Recurrent headache and overweight are among the most prevalent health problems in adolescence. Environmental stress seems to impact on onset or exacerbations of both recurrent headache and excessive weight gain, in interplay with genetic susceptibility. Frequency and severity of headache, greater body fatness and coinciding psychosocial adversity is related to chronification of headache and overweight, functional impairment affecting school performance, absenteeism, leisure activities and relations to family and peers, and persistence of complaints into adulthood. Exposure to interpersonal violence, such as witnessing violence, violence, sexual abuse and bullying, could fuel the onset and persistence of recurrent headache and pathological weight gain in adolescents.
In this study we aimed to investigate the relationships between interpersonal violence, recurrent headache and overweight in a large population-based cohort of adolescents. More specifically, we aimed to examine the associations between exposure to interpersonal violence and migraine and tension-type headache. Further we investigated the potential impact of psychological distress and posttraumatic stress reactions on the relationships between interpersonal violence and recurrent headache, by type and frequency. Thereafter we explored a theoretical model of two potential parallel pathways linking interpersonal violence to recurrent headache through loneliness and psychological distress. Male sex and a high level of family cohesion were hypothesized to buffer the effect of interpersonal violence on headache. Last, we assessed the relationship between interpersonal violence and overweight, adjusting for a comprehensive range of inter-related risk-factors, including pubertal development, socioeconomic and psychosocial adversity and unfavorable lifestyle.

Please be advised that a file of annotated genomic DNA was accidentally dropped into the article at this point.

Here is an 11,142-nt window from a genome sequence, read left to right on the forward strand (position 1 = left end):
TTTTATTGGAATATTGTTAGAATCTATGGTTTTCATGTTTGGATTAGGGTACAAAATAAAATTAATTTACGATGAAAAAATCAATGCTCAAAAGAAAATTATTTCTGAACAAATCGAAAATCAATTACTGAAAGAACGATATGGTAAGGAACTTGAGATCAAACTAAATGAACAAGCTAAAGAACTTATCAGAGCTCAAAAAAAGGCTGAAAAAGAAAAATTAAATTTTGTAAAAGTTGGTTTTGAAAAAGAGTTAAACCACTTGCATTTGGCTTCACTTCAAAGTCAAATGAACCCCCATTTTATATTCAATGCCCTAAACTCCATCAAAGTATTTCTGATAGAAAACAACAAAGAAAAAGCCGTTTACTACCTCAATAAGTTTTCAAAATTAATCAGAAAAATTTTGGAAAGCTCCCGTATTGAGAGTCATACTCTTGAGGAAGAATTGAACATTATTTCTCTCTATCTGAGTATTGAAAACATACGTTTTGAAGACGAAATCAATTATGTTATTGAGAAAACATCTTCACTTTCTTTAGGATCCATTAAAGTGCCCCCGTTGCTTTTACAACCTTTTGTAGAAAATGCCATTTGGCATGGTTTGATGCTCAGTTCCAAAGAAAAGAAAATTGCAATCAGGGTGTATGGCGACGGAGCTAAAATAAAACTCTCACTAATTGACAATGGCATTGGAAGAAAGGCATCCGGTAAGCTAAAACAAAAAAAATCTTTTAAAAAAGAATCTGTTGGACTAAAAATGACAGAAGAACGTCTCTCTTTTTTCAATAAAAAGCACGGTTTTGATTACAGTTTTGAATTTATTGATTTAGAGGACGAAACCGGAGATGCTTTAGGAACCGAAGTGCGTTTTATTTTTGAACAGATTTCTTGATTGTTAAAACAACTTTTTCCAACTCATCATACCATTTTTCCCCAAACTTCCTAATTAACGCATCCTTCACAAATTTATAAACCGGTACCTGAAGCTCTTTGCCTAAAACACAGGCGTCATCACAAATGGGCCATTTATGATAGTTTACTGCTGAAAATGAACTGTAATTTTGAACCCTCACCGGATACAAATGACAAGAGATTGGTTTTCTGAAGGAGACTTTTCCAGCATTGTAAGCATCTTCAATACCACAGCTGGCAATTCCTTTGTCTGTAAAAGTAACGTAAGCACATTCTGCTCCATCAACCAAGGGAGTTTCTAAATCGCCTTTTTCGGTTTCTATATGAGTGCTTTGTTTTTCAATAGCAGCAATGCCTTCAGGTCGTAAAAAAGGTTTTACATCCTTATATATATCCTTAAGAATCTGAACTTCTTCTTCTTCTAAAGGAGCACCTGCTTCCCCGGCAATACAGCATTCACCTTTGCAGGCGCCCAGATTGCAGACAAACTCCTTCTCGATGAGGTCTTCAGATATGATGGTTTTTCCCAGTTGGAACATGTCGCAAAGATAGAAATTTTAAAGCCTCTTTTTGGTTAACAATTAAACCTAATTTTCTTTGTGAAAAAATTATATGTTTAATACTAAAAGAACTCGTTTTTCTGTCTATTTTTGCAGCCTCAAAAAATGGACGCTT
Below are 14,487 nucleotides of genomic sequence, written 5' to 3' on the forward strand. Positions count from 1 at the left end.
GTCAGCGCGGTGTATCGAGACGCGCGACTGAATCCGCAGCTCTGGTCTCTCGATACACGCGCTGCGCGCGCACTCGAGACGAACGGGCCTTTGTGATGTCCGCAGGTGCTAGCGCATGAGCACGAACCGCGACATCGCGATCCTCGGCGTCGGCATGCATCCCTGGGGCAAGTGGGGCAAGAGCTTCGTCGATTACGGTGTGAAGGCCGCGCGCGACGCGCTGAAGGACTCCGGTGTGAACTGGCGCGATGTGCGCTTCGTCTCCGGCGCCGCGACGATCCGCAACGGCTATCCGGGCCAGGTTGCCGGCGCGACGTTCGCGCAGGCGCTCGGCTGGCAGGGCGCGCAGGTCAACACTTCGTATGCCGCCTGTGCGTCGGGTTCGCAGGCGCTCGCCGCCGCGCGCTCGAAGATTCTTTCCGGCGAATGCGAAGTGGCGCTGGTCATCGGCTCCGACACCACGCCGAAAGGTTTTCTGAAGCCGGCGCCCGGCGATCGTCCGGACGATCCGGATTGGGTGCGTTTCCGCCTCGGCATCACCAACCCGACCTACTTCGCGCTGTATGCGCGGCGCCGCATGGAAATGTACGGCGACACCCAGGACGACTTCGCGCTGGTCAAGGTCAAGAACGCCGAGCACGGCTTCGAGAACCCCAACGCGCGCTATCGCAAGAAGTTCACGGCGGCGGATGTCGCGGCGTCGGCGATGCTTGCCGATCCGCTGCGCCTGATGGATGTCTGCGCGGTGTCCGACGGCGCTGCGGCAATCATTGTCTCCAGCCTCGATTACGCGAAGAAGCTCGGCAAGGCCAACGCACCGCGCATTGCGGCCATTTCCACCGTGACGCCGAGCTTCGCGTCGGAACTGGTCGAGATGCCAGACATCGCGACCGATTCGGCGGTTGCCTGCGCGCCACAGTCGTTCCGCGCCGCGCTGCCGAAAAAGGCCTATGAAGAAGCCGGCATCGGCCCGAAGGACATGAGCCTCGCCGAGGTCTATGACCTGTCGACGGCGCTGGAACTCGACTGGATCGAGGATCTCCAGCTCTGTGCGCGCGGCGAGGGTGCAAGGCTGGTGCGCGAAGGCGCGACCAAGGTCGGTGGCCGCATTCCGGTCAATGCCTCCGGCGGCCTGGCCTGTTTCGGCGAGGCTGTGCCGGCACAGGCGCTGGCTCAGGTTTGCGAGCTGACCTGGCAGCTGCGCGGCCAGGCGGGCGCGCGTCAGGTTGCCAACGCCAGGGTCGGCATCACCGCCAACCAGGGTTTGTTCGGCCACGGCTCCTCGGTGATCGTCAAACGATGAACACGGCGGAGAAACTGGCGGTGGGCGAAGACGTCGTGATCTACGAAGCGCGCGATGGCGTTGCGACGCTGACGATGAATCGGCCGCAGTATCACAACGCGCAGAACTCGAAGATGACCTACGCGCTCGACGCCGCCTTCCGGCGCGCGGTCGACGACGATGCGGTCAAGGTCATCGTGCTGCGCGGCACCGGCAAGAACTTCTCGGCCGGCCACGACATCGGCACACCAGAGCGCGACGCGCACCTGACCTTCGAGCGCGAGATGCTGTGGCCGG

The Young-HUNT 3 study, 2006-2008, is a population-based, cross-sectional, cohort study of Norwegian youth that includes self-report data on exposure to interpersonal violence; pubertal status and timing; socioeconomic, psychosocial, and lifestyle factors; a validated headache interview and clinical measures of height and weight. A cohort of 10464 adolescents, aged 12–20 years from Nord-Trøndelag County, was invited to participate. Recurrent headache, by type and frequency, served as outcome in logistic regression analyses. Weekly recurrent headache served as the main outcome in assessment of the hypothesized model, using conditional PROCESS analysis. Body mass index (BMI) served as outcome in linear regression analyses.
Interpersonal violence was experienced by a substantial minority of adolescents, and recurrent headache and overweight constituted prevalent somatic conditions in the population. Robust relationships were found between interpersonal violence and both recurrent headache and higher BMI, remaining significant in adjusted regression models. Findings indicated that psychological distress and loneliness may pose as potential parallel mediators of the relationship between interpersonal violence and headache in adolescents.
Consistent associations between exposure to interpersonal violence, recurrent headache and higher BMI in adolescents may indicate that such exposure represent an important risk factor for onset or chronification of headache and overweight. A trauma-informed approach, accommodating adolescents’ somatic and psychological health needs, may be helpful in public health strategies targeting recurrent headache and overweight in adolescents. In clinical practice, when adolescents struggle with headache or overweight assessment of interpersonal violence, psychosocial adversity and unfavorable lifestyle may guide interventions and facilitate coping.